Commentators on Twitter seemed to answer Kelly’s question by handing her a mirror. She quickly wrote an apology to her staff. Some gathered in their offices and complained that Kelly’s off-the-cuff comments often landed them in a difficult position.
“We try to produce a segment and then she goes off the rails,” said one staffer on her show. Her executive producer, Jackie Levin, was heard sobbing in NBC’s offices Tuesday night, according to two NBC staffers. “You could hear her through the floor,” one of them said.
That night, on “Nightly News,” Morgan Radford, a young black NBC correspondent assigned to report on Kelly’s comments, highlighted the racist history of blackface as well as Kelly’s earlier racially charged assertions on Fox News that both Santa and Jesus were white.
The next morning during the 7 a.m. hour of the “Today” show, the same clip of Kelly from Fox played again, with Radford appearing on set to explain that the conversation Kelly led with her all-white panel was one that “people generally have in a private space where there are no repercussions, but this learning moment really gifted us the opportunity to have this conversation in a public discourse.”
Roker, who was seated across from Radford, said: “The fact is, while she apologized to the staff, she owes a bigger apology to folks of color around the country.” Craig Melvin, who is African American and said Kelly is a friend, was also seated at the table. He added that her comments were “stupid” and “indefensible.”
Kelly’s comments may have gifted an opportunity to have the conversation out in the open. It also may have gifted Lack with a way out of his Megyn Kelly problem.
Kelly delivered a tearful on-air apology to her studio audience Wednesday morning. Hours later, Lack openly rebuked her.
“I condemn those remarks,” Lack said, of Kelly’s blackface comments, in a town-hall-style meeting held in NBC’s midtown headquarters, according to two people who were there. “There is no place on our air or in this workplace for them.”
The last time Lack delivered such stark remarks was after he fired his friend and former "Today" show star, Matt Lauer, following multiple allegations of sexual harassment. (Lauer said he acted inappropriately but was not coercive, as some women asserted.)
Even before Lack’s comments, Kelly had begun to feel alienated from colleagues and told friends, according to one, that she suspected NBC colleagues of leaking negative stories about her.
When Kelly covered Lauer’s dismissal aggressively on her show, many “Today” show staffers bristled, according to one person in a position to know. Ironically, it was the one topic on the show that connected with viewers, and Kelly seemed to almost find her feet. Aside from covering the harassment allegations against Lauer, she also gave airtime to accusations against Tom Brokaw and covered comments from Farrow and his producer, Rich McHugh, alleging that NBC had quashed their reporting into Harvey Weinstein. (NBC denied doing so.)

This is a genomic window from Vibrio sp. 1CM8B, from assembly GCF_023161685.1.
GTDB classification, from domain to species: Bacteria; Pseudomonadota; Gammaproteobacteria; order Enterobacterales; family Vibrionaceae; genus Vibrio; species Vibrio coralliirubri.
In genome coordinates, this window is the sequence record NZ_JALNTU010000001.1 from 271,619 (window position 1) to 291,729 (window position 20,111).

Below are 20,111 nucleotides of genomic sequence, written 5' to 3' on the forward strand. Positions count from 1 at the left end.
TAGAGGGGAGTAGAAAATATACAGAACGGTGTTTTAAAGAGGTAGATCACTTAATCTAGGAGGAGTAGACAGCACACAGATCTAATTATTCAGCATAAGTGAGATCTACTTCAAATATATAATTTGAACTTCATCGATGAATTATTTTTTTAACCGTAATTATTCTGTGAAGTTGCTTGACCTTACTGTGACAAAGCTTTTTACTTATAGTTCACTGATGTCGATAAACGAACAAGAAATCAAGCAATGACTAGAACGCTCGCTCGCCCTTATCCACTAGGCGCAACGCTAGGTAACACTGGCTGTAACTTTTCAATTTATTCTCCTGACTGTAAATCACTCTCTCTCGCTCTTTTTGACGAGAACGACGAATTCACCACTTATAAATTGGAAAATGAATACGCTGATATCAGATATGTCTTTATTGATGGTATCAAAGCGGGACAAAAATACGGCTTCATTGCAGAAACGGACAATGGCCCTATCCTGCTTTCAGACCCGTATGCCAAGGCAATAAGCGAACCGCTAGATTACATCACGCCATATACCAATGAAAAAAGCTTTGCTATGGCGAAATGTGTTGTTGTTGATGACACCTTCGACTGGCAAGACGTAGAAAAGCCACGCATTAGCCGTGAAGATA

In September, after McHugh spoke out, Kelly called for an outside investigation of her own network: “There’s the question of the faith and confidence of the public in the reporting of NBC on matters involving itself,” she said on her show. “For me, as a lawyer, it’s always better if you just send it outside. And then people can have more faith in it.”
Unlike the public show of support that some NBC colleagues granted Brokaw and Lauer, Kelly received open opprobrium.
Jacob Soboroff, an MSNBC correspondent who was on Kelly’s initial panel along with Jenna Bush Hager and Melissa Rivers, was “beside himself” that Kelly had put the panel in that position, according to someone who spoke to him about it. He later tweeted that her comments were “vile,” and said he was “ashamed” that he didn’t speak up more forcefully during the show.
Sarah Glover, the president of the National Association of Black Journalists, blasted Kelly’s “flip comments on blackface” and called them “inexcusable,” adding that her apology was insufficient and that “a real effort to educate oneself and one’s followers about racism in this country would be a great start.”
“If she was going to apologize, she should’ve delivered a mea culpa about her long, pointless tirades about the ‘New Black Panther Party,’ a small fringe group that briefly intimidated a few Philadelphia voters in the 2008 election,” said Grueskin, the Columbia Journalism professor. “As a Fox personality, she spent episode after episode dwelling on this theme, trying to draw connections between the group and Eric Holder, Obama, and the Department of Justice.”
Kelly may not get any more opportunities to apologize on her own show. She was scheduled for jury duty on Thursday, and was planning to be out of the office even before the scandal broke, according to someone who spoke with her. But even so, many of the guests and panelists booked for the remainder of the week have already canceled.
Correction: This story initially had the incorrect order of the words in the name Jenna Bush Hager.